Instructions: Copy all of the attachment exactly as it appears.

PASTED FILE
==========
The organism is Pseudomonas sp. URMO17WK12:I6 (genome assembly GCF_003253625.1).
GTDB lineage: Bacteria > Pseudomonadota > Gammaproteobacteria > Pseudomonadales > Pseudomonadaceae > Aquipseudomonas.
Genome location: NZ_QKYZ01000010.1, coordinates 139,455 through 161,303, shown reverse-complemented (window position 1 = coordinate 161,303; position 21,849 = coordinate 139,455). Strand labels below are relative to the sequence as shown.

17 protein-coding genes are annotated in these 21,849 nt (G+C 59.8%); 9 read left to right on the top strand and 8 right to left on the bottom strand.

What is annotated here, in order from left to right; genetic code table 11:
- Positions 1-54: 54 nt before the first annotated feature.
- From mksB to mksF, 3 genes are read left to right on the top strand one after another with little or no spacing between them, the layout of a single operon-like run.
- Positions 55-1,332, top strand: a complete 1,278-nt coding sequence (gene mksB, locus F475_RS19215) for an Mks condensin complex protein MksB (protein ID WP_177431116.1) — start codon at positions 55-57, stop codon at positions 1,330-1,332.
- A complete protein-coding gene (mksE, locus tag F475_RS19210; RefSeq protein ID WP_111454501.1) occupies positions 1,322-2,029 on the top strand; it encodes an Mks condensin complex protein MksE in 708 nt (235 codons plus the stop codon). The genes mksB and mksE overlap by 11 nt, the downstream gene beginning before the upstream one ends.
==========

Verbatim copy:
The organism is Pseudomonas sp. URMO17WK12:I6 (genome assembly GCF_003253625.1).
GTDB lineage: Bacteria > Pseudomonadota > Gammaproteobacteria > Pseudomonadales > Pseudomonadaceae > Aquipseudomonas.
Genome location: NZ_QKYZ01000010.1, coordinates 139,455 through 161,303, shown reverse-complemented (window position 1 = coordinate 161,303; position 21,849 = coordinate 139,455). Strand labels below are relative to the sequence as shown.

17 protein-coding genes are annotated in these 21,849 nt (G+C 59.8%); 9 read left to right on the top strand and 8 right to left on the bottom strand.

What is annotated here, in order from left to right; genetic code table 11:
- Positions 1-54: 54 nt before the first annotated feature.
- From mksB to mksF, 3 genes are read left to right on the top strand one after another with little or no spacing between them, the layout of a single operon-like run.
- Positions 55-1,332, top strand: a complete 1,278-nt coding sequence (gene mksB, locus F475_RS19215) for an Mks condensin complex protein MksB (protein ID WP_177431116.1) — start codon at positions 55-57, stop codon at positions 1,330-1,332.
- A complete protein-coding gene (mksE, locus tag F475_RS19210; RefSeq protein ID WP_111454501.1) occupies positions 1,322-2,029 on the top strand; it encodes an Mks condensin complex protein MksE in 708 nt (235 codons plus the stop codon). The genes mksB and mksE overlap by 11 nt, the downstream gene beginning before the upstream one ends.